I talk to people everyday who are interested in mindfulness or meditation but don’t really know where to begin. Unfortunately there is still a lot of mysticism around meditation and questions like “What exactly is meditation?” or “How do I begin meditating?” come up regularly.

If you are interested in learning how to meditate without going too deep down the rabbit hole, then keep reading as this is a minimalist guide to meditation.

What is Meditation?

Meditation has been defined by the almighty wikipedia as “a practice where an individual uses a technique, such as focusing their mind on a particular object, thought or activity, to achieve a mentally clear and emotionally calm state.”

Meditation is not a panacea.  That said people have used meditation for centuries with the goal of reducing stress, anxiety, depression, pain, and increasing peace, perception, self-concept, and well-being.  There are countless scientific studies showing meditation can help improve in all of these areas and more.

According to Swami Rama from Yoga International… “Meditation is a precise technique for resting the mind and attaining a state of consciousness that is totally different from the normal waking state. It is the means for fathoming all the levels of ourselves and finally experiencing the center of consciousness within. Meditation is not a part of any religion; it is a science, which means that the process of meditation follows a particular order, has definite principles, and produces results that can be verified.”

Benefits of Meditation:

How Do I Begin Meditating?

  1. Find a comfortable, quiet place to sit or lie down. (BONUS): If seated, sit on a cushion or pillow (idea is to raise your hips a little higher than your legs).  If not possible, no biggie.  Do not let that deter you from meditating.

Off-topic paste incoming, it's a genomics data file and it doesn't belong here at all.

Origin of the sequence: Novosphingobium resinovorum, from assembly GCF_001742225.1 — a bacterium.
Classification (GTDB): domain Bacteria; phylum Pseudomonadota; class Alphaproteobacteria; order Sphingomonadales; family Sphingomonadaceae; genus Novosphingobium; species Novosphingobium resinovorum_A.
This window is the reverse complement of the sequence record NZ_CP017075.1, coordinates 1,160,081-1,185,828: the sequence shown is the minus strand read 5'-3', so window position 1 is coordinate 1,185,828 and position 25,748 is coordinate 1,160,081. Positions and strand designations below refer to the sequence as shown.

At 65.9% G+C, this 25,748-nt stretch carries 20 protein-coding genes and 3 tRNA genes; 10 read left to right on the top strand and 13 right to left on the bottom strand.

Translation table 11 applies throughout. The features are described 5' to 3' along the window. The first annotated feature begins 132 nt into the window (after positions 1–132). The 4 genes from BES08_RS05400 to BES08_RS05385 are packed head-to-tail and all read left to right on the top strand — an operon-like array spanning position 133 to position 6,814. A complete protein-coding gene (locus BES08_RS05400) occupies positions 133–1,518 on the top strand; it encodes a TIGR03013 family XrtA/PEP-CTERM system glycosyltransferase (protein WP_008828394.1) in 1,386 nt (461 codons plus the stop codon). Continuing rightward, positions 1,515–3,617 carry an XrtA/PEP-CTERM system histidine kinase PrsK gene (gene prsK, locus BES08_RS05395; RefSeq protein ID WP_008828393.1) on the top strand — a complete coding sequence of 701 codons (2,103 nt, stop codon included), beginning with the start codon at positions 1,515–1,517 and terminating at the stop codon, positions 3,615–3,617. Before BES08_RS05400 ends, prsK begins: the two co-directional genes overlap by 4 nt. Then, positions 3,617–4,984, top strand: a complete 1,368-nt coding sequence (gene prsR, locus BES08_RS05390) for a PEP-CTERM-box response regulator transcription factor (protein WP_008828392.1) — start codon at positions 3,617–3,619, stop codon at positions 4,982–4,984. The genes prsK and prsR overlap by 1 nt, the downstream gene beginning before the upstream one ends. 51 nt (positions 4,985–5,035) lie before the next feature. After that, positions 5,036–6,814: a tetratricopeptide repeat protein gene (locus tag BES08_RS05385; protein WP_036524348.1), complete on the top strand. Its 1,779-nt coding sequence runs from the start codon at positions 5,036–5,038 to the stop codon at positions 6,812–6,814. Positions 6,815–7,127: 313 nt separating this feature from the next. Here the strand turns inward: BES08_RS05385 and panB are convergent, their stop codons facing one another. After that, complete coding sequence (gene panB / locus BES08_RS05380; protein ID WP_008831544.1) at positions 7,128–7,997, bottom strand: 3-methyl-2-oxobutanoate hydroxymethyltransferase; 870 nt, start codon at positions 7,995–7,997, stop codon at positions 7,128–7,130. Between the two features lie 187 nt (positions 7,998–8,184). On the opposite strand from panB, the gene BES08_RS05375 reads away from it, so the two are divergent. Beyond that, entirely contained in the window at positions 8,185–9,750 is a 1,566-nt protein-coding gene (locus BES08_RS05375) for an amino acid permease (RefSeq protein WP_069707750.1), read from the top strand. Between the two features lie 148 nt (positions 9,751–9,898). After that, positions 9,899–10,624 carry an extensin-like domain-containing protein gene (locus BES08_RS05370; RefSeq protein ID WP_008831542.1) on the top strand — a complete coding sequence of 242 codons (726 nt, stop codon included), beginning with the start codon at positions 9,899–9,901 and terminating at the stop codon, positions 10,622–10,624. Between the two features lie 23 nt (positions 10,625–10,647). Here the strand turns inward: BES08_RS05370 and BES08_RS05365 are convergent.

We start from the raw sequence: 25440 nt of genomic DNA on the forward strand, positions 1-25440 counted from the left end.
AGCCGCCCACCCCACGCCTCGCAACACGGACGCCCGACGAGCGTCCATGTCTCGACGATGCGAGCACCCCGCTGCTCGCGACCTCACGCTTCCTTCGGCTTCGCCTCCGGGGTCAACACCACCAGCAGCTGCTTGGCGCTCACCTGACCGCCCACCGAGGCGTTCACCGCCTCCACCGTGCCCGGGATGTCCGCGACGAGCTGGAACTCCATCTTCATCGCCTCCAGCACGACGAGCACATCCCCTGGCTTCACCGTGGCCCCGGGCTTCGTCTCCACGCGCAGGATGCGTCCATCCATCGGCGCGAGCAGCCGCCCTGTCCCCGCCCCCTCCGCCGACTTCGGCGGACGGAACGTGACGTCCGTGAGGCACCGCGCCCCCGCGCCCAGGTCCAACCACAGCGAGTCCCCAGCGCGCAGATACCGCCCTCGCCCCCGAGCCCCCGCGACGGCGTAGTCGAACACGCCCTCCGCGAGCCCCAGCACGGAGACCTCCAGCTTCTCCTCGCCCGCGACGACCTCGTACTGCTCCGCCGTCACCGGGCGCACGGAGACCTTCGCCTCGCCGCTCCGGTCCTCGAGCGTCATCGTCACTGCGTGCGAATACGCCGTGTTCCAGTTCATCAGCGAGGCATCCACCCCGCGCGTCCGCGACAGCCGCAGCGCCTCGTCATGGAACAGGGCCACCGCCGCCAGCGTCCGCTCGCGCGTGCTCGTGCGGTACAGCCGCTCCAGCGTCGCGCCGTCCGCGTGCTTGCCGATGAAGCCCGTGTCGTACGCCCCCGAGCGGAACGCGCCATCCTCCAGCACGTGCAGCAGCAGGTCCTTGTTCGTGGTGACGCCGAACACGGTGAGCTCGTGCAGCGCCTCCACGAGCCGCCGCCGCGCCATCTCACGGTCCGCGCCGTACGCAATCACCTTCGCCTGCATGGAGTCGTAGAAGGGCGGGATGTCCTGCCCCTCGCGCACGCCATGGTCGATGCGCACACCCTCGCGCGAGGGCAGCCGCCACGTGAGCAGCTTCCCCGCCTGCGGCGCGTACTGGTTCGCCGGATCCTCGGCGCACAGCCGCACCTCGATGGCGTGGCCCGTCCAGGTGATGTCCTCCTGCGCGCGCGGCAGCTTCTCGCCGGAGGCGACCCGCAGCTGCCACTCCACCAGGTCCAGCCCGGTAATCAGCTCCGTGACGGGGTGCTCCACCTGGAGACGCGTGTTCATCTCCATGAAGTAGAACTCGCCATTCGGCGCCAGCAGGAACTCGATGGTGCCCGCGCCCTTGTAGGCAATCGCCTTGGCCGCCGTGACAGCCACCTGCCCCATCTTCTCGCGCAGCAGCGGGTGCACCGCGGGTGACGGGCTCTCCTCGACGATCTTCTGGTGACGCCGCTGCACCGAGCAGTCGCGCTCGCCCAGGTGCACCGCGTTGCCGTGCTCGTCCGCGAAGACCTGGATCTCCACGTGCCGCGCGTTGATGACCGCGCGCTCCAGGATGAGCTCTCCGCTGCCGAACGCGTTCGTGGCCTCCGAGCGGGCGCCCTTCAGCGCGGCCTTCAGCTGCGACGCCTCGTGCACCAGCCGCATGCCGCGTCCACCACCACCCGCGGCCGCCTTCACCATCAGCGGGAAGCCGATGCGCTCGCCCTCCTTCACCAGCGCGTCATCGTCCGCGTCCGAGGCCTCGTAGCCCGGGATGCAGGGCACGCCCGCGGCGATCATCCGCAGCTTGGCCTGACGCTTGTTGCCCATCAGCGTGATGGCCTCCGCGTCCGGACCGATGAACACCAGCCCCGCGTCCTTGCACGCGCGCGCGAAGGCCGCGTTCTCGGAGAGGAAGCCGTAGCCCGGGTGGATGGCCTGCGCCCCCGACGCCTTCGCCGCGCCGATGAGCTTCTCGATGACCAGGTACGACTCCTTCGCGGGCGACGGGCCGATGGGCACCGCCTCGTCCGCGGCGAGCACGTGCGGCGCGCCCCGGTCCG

2. Close your eyes and start to relax.
  3. Once relaxed, focus your attention on your breath.
  4. Focus on the sensation of your breath within your body (how it feels when you inhale, how it feels when you exhale).
  5. Notice when the mind/focus drifts away from your breathing and subtly bring it back to your breath.
  6. Set a timer for 5 minutes to start per session, increasing by 5 minutes after a couple of weeks of regular, daily practice until you get to 30+ minutes as your body adapts.

Meditation Tips

  • Create an intention for your meditation practice.  This can’t be emphasized enough.  Basically, why are you exploring meditation?  This will also help in determining what types of meditation you should be experimenting with.
  • Try to create a special place within your home or in nature that you use for meditation.  Make that your happy place.
  • Meditations will vary, but in most cases breathe through your nose on the inhale as a means to purify and slow down the breathe.
  • Experiment with various meditation postures, cushions and positions to find what works for you.
  • As you progress with your practice, experiment with different types of meditations such as mindful meditation, concentration meditation, mantra meditation, transcendental meditation, visualization, counting meditation, guided imagery, breathing meditations or other breathwork practices such as the Wim Hof Method